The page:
Fiberglass insulation has been the standard material used in attics and walls for many years. But there's another material that is gaining popularity, and for good reason. Cotton insulation is a bit harder to find than fiberglass insulation and may cost you a bit more, but it offers several advantages to fiberglass. Specifically, it is a safer choice for your family and a more sustainable choice for the environment. Here's a closer look.
Cotton insulation is made from recycled materials.
By choosing cotton insulation, you're helping reduce the amount of waste that ends up in landfills. Most brands make their cotton insulation either entirely or mostly from recycled or reclaimed material – namely denim. The scraps leftover from making jeans, material from jeans and other denim items that are made improperly and can't be sold, and even used denim that is returned to collection centers can be used to make insulation. If it were not for the cotton insulation industry, most of this material would just end up in landfills, so your purchase is like a vote for recycling and reusing when possible.
Cotton insulation is safe to handle with bare hands.
Installing fiberglass insulation can be more difficult than you'd think, particularly because you have to be so careful to avoid inhaling the fiberglass strands or getting them on your skin. Fiberglass can make you itchy, and it's certainly not good for your respiratory tract. Cotton insulation, on the other hand, is absolutely safe to handle with your bare hands. It's just jean material, after all! You can install it while wearing shorts and a tank top -- and you don't need a respirator.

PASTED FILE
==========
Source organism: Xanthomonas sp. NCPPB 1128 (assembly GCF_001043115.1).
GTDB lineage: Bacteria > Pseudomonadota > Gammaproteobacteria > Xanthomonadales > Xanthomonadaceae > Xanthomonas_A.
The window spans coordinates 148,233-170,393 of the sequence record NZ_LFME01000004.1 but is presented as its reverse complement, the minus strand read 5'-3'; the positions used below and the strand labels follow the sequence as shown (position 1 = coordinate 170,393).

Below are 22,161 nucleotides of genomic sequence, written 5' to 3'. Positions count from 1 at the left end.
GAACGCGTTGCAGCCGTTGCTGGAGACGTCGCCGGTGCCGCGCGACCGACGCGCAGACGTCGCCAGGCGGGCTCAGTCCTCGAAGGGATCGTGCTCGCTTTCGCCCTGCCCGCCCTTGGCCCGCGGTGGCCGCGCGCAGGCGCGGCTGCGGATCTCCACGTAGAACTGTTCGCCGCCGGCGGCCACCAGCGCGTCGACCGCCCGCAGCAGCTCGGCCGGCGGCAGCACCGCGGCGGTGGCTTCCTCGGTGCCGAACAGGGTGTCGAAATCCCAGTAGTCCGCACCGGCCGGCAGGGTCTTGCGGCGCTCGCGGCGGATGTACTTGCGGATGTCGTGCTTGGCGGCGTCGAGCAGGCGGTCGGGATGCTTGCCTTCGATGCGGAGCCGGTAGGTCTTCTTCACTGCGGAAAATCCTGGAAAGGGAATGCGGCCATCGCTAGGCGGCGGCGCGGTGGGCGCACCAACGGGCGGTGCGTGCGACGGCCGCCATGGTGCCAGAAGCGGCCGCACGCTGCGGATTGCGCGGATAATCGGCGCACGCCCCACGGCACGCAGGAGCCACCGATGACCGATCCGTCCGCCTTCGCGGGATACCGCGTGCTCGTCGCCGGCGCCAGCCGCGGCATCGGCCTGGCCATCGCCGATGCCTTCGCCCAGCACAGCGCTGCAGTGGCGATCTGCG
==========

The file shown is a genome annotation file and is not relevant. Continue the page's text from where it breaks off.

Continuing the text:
You don't have to worry about kids and pets coming into contact with cotton insulation.
If it's easy to access the attic in your home, you may worry about kids and pets getting up there and being exposed to fiberglass insulation. Getting fiberglass strands in their eyes or mouth would certainly not be good! While it would certainly be preferable for your kids and pets not to chew on cotton insulation, it's not nearly as big of an issue as them being exposed to fiberglass.
To learn more about cotton insulation, talk to an insulation contractor such as Tracy's Insulation, Inc. This safe, sustainable alternative to fiberglass will keep the heat in your home without harming anyone you love, and thanks to increasing awareness, it can be found at many home improvement stores.
Hi, I'm Caroline. Welding has always been really fascinating to me. One day, when I was at work in my office, we had a leaky pipe in the ceiling. After calling a plumber, he called a welder who came to repair the large, open pipe. As we were all sitting there trying to work, the welder just came in and started repairing the pipe! I had never worked on a construction site before, and I probably never will. But I started thinking about what it would actually be like to work on a construction site, which led to me exploring construction themes and writing this blog!